The world's eight-billionth baby was born on November 15. There were two claimants—one born in the Philippines, the other in the Dominican Republic. Whoever is declared the winner, a grave in Bath Abbey in England would have shaken at the moment of their birth—the grave of Thomas Robert Malthus.
Malthus had said two centuries ago that humans multiply in geometric progression while resources multiply in arithmetic progression. If it were true, these two babies should have been born long ago.
Was Malthus wrong? No! He was right; his prediction went wrong because he predicted it. Confused?
Certain predictions in economics are like predictions in the quantum world. Quantum scientists say, when you measure a proton's position, the act of measuring affects its quantum state. Similarly, certain predictions in economics get disproved because they have been predicted.
The worst happened to Karl Marx. He predicted that just as primitive communism gave way to slavery, slavery to feudalism, and feudalism to capitalism, capitalism will inevitably give way to communism because of the contradictions within the capitalist order. This prediction, and the forced arrival of Lenin's communism in Russia, alarmed western regimes. Britain, where Marx said the revolution would come first, quickly introduced minimum wages, fixed working hours, old-age pension, labour bureaus, workmen insurance, free schools and school meals for the poor. John Maynard Keynes theorised these into welfare economics; Franklin Roosevelt implemented these in the US.
As the proletariat began to get petit bourgeois comforts of life, they worked better, produced more, helped make more profits, got better wages and forgot Marx. In short, if Marx had not predicted it, who knows, the world would have been communist by now.
Similar has been the fate of Malthus's prophecy. In the days when Malthus lived, people made babies in dozens, and blessed newly weds in the way God blessed Noah and his sons: “Be fruitful and multiply, and fill the earth.” Malthus' doomsday warning alarmed rulers and thinkers. Gradually, they found ways for farmers to grow more crops (dams, canals, better seeds, better manure, better weedkillers...) and for people to make fewer babies (vasectomy, tubectomy, the pill, condoms and more).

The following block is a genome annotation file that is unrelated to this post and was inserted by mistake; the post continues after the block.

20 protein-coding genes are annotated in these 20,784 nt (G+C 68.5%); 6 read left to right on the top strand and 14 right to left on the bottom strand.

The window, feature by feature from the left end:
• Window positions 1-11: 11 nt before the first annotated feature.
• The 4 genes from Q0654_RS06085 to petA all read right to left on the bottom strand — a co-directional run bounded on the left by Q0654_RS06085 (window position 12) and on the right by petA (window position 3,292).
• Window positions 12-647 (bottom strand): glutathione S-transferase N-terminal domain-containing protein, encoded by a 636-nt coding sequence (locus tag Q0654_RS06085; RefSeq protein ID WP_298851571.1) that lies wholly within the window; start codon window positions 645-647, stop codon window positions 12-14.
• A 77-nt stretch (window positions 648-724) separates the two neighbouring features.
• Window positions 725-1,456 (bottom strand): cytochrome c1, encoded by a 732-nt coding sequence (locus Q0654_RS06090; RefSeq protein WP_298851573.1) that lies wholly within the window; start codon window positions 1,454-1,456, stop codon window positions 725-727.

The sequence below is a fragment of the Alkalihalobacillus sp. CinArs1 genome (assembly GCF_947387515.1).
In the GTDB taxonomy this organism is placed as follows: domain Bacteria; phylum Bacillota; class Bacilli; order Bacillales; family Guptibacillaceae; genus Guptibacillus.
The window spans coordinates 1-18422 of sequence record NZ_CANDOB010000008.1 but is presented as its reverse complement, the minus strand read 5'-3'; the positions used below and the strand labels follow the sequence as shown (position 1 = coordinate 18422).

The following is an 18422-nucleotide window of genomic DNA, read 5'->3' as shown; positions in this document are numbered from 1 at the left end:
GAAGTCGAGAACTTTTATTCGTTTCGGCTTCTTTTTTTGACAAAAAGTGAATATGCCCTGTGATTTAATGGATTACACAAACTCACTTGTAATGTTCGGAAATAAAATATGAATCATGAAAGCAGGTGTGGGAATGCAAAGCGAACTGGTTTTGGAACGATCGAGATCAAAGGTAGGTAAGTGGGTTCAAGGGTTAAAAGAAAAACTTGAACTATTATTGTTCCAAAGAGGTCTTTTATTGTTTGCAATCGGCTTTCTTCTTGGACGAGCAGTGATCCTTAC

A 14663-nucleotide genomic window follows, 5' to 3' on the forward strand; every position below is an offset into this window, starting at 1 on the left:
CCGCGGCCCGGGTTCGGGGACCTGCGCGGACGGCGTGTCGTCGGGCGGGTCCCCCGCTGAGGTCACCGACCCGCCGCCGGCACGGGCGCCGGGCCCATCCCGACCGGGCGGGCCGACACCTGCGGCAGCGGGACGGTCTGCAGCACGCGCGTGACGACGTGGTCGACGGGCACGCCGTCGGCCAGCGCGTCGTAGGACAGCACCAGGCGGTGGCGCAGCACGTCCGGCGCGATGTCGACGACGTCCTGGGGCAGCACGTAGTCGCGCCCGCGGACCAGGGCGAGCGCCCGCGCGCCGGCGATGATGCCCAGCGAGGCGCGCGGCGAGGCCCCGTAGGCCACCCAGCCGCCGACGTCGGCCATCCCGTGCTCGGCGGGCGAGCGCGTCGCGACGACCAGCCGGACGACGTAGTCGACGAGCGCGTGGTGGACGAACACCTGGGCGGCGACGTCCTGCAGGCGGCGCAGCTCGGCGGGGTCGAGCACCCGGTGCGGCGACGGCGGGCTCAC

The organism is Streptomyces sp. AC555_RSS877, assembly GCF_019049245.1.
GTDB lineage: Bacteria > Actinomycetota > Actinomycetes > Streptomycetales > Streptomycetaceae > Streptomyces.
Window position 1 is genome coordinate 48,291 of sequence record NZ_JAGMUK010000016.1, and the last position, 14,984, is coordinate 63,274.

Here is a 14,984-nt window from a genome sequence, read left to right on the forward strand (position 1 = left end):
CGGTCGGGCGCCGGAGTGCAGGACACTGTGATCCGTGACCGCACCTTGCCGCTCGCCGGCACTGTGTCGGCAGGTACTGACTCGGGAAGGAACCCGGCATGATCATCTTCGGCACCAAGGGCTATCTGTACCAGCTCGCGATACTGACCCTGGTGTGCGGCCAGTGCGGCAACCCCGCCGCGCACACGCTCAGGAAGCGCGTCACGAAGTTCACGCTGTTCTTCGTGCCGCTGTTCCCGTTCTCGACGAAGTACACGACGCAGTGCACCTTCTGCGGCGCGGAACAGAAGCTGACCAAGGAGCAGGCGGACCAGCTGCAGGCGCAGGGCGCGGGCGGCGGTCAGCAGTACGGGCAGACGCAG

Both were introduced in India during the Indira Gandhi regime. If Indira launched the green revolution by which crops multiplied geometrically, son Sanjay devised ways to make people multiply arithmetically. It is another matter that his forced cut measures backfired politically, and 'family planning' became a dirty term. Successor regimes adopted the term 'family welfare'.
All the same, most people got the message. Mothers have since been bearing fewer babies. Better health care also helped. Today's mothers are surer about their babies' survival into teens than were mothers of yore.
Yet, India has not done enough. At the rate of 67,385 babies born every day, we will overtake China as the most populous nation next year. We ought to do something for people to make even fewer babies.
The problem is that the moment we talk of birth control, the debate gets communal. Hindu rightists accuse Muslims of procreating faster; Muslim rightists counter that government data show sharper fall in Muslims' fertility rate than among Hindus.
Good people, please note! The worry is not whether there will be too many Hindus or too many Muslims. The worry is that there will be too many Indians to be fed, schooled, housed, nursed, employed, paid, pensioned and cared for.